We now have a resolution to that lumber lawsuit I mentioned earlier:Lumber lawsuit against Menards dismissed; judge says retailer didn't lie about its 4x4s
A federal judge has slammed the door on the Illinois lumber shoppers who sued Menards claiming it deceived them about the size of its 4x4s.
Saying no reasonable consumer would regard Menards’ descriptions of its lumber the way plaintiffs Michael Fuchs and Vladislav Krasilnikov said they did, the judge last week dismissed the would-be class action lawsuit against the Wisconsin-based home-improvement chain.
The decision by U.S. District Judge Edmond Chang throws out a case in which Menards was accused of deception because it marketed and labeled its 4x4s without specifying that the boards measure 3½ by 3 ½ inches.
So-called dimensional lumber — 2x4s, 4x4s, 2x6s and such — is commonly sold by names that do not specify the measurements of the pieces. The longstanding industry convention is recognized by the U.S. Department of Commerce, which distinguishes between the “nominal” designations for pieces of lumber and their actual size. The department says a 2x4, for example, can measure 1½ inches thick by 3½ inches wide.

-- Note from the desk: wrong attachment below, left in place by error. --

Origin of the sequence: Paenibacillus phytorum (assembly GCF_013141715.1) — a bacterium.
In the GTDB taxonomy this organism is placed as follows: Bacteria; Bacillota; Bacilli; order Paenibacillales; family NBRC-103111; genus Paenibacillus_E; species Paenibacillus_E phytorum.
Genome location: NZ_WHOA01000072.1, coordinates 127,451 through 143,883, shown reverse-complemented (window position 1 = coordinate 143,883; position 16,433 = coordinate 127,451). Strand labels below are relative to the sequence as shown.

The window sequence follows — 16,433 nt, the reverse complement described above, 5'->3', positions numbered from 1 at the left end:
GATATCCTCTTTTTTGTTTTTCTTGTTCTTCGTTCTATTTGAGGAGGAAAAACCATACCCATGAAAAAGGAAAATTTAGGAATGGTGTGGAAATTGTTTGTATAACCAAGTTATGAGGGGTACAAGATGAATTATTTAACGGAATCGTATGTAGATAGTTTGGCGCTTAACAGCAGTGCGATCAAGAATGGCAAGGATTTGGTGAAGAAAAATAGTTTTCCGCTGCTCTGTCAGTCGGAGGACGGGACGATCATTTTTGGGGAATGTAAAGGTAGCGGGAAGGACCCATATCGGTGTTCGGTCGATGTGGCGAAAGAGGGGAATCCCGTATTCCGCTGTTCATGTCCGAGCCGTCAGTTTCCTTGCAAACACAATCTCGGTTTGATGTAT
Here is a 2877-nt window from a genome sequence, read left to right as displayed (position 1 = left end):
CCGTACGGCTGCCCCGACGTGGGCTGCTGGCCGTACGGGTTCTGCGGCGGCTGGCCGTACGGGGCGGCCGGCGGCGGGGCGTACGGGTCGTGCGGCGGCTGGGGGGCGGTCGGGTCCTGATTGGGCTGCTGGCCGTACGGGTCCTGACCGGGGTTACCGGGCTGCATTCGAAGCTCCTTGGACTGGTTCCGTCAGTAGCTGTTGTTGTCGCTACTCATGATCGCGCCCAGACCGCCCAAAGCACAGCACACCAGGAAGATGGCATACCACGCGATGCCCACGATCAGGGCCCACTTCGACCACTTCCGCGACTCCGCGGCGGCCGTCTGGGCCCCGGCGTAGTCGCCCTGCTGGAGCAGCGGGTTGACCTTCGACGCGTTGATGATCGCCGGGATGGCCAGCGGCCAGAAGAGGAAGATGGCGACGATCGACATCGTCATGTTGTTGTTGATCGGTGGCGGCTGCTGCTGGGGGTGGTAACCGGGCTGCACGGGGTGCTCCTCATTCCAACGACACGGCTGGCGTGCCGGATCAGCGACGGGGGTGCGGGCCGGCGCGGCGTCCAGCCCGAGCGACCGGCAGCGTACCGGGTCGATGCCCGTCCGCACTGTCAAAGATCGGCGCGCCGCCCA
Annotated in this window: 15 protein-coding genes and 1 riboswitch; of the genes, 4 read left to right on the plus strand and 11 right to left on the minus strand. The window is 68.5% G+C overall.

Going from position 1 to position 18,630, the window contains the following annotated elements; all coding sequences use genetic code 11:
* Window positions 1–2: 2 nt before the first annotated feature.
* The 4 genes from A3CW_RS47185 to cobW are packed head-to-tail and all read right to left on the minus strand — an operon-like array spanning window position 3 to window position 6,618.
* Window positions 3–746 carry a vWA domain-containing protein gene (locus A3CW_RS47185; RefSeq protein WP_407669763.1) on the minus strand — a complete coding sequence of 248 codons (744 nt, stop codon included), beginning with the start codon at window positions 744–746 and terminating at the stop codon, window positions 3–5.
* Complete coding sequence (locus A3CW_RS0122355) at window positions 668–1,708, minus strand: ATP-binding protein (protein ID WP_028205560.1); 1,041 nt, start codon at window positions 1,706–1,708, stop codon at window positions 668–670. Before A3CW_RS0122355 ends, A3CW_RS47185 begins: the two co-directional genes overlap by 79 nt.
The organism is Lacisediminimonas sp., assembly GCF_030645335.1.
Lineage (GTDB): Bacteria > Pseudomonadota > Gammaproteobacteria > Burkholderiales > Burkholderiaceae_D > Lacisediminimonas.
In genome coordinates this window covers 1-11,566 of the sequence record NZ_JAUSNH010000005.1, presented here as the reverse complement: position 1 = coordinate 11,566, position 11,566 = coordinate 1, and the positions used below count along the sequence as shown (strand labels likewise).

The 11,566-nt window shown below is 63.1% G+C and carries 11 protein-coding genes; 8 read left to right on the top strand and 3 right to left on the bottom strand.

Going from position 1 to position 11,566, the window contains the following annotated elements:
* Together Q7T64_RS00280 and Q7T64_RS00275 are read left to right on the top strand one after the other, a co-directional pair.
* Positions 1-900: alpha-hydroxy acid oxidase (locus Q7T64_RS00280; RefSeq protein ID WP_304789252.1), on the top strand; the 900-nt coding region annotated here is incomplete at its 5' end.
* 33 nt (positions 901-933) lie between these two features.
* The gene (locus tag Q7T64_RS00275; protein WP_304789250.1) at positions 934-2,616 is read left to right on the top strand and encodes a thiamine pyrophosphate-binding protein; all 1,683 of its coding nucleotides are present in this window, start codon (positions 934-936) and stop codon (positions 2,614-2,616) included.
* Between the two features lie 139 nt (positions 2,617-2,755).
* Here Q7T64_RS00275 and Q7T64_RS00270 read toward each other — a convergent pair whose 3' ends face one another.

The distinction between the name and the actual dimensions stems from the fact that lumber, when it is produced, typically is trimmed to smooth it after the initial rough cut, Chang said in his decision.
The government endorsement of the industry practice supports Menards’ argument that it didn’t falsely market its lumber, Chang said.
Further, he said, the labels on the lumber “are literally true,” because they do not show inch-mark symbols after the customary trade names of the lumber.
“Without a literally untrue statement, combined with the government-recognized distinction between nominal sizes and actual sizes, no reasonable consumer would think that the labels showed the exact dimensions of the lumber,” Chang said.
Beyond that, the judge said, Fuchs and Krasilnikov — who alleged they discovered they had been deceived when they got home and measured their lumber — easily could have used their tape measures in the store.
“It would be one thing if packaging prevented access to the height and width. … It is another thing where the plaintiffs can readily see if there is a mismatch between what they perceive as the size on the label and the height and width of the lumber,” Chang said.
In a brief statement, Menards applauded the decision by Chang, who sits in the northern district of Illinois.
“We feel that it was a frivolous lawsuit at best and we’re glad that common sense prevailed,” Menards spokesman Jeff Abbott said by email.
An attorney with McGuire Law, the Chicago-based class action firm that represented Fuchs and Krasilnikov, did not respond to a request for comment.
McGuire Law also represents the plaintiff in a similar lawsuit against Home Depot. That case is pending.
Home Depot lawsuit still pending but I don't see why the result should be any different.
I think the defendants should be awarded attorney costs too.
A fool thinks himself to be wise, but a wise man knows himself to be a fool.